Resveratrol, a chemical found in red wine and peanuts, exploits a genetic difference between healthy and cancerous cells in head and neck tumors to selectively kill the cancerous cells while leaving healthy cells unharmed.
“This is a major breakthrough kind of thing,” says Rajesh Agarwal, PhD, investigator at the University of Colorado Cancer Center and professor of pharmaceutical sciences at the University of Colorado School of Pharmacy, who partnered on the study with Robert Sclafani, also of the Cancer Center and professor of biochemistry and molecular genetics at the School of Medicine.
The way it works is this: in both healthy and cancerous cells, cell division takes place in three phases. During the middle phase – S-phase – the cell makes a copy of its DNA that will then build the new cell. As you might guess, accurate replication of this DNA is, as Martha Stewart would say, a good thing – healthy cells have extensive repair machinery to ensure that any mutations during this S-phase are quickly and accurately repaired; lack of ability to repair DNA damage can allow a cell to mutate into something new, sometimes something cancerous.
Resveratrol intercedes in S-phase to damage newly-replicated cell DNA. “The healthy cells can repair the damage, but cancer cells can’t and when we treat cancer cells with resveratrol, we see arrest in the S-phase,” says Agarwal. In healthy cells, the repair is instant and makes no difference to the newly-born copy whatsoever, but the lack of repair that allows a cell to become cancerous also makes it fragile – to most cells implicated in head and neck squamous cell carcinomas, the DNA damage of resveratrol during S-phase is fatal. The damaged DNA can’t successfully build the new cell and the spread of cancer is stopped cold.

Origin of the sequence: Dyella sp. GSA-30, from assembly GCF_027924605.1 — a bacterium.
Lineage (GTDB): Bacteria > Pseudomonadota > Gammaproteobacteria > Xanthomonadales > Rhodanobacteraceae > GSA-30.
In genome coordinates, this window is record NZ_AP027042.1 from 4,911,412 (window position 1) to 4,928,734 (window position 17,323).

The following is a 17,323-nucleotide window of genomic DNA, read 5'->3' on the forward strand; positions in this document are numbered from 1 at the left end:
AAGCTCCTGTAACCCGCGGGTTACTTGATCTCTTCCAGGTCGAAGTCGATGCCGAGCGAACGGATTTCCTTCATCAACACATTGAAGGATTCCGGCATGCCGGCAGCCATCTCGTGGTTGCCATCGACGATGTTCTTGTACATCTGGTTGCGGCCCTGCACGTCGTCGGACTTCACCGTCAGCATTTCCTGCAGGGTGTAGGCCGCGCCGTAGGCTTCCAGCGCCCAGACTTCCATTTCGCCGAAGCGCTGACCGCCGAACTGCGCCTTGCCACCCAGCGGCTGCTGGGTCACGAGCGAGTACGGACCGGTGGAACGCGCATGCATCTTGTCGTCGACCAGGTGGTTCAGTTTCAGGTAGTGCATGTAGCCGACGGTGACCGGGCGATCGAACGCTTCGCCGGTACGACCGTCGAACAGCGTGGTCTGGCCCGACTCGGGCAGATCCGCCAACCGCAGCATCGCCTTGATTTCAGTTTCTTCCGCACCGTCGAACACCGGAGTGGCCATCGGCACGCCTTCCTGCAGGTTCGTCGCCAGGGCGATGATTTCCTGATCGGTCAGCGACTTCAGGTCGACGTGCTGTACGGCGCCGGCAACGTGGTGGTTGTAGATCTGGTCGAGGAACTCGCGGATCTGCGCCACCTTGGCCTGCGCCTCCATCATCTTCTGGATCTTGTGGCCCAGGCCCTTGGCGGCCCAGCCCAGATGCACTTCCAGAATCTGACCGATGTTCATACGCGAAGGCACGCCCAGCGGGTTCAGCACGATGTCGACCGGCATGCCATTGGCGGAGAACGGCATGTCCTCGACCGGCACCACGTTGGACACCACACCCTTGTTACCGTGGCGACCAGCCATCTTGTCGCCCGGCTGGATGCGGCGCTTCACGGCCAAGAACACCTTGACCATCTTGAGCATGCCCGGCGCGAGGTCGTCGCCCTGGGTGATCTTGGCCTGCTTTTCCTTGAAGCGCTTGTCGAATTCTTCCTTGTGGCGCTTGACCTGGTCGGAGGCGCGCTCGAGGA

It’s a nifty trick that exploits a fundamental biological difference between healthy and cancerous cells to kill cancer but not tissue we’d rather keep.
“The population we’d like to focus on is patients who’ve already undergone treatment for head and neck cancers – who are at high risk for recurrence at a rate of about 50%,” says Robert Sclafani. Specifically, cancers of the oral cavity are a likely first target for resveratrol-based treatments, due to the ease of drug delivery via oral mouthwash.
Until then: “We had one cell line that was so sensitive to resveratrol that a glass of red wine would probably have worked,” says Sclafani.
But, “You can’t just drink more wine,” says Agarwal, who points out that consuming the level of resveratrol needed to kill the vast majority of head and neck cancers through red wine is simply impractical. But, while more research is needed, Agarwal muses that perhaps a glass of wine per night combined with the resveratrol found in peanut-rich Thai food could be a moderate prophylactic against the development of head and neck cancers.
Published OnlineFirst June 24, 2011; doi: 10.1158/1078-0432.CCR-11-1072
Funding provided by CCTSI (Colorado Clinical and Translational Sciences Institute
NIH/NCRR #UL1-RR025780) co-pilot grant and University of Colorado Cancer Center Aging and Cancer Seed grants (NIH/NCI P20CA103680)
awarded to RAS.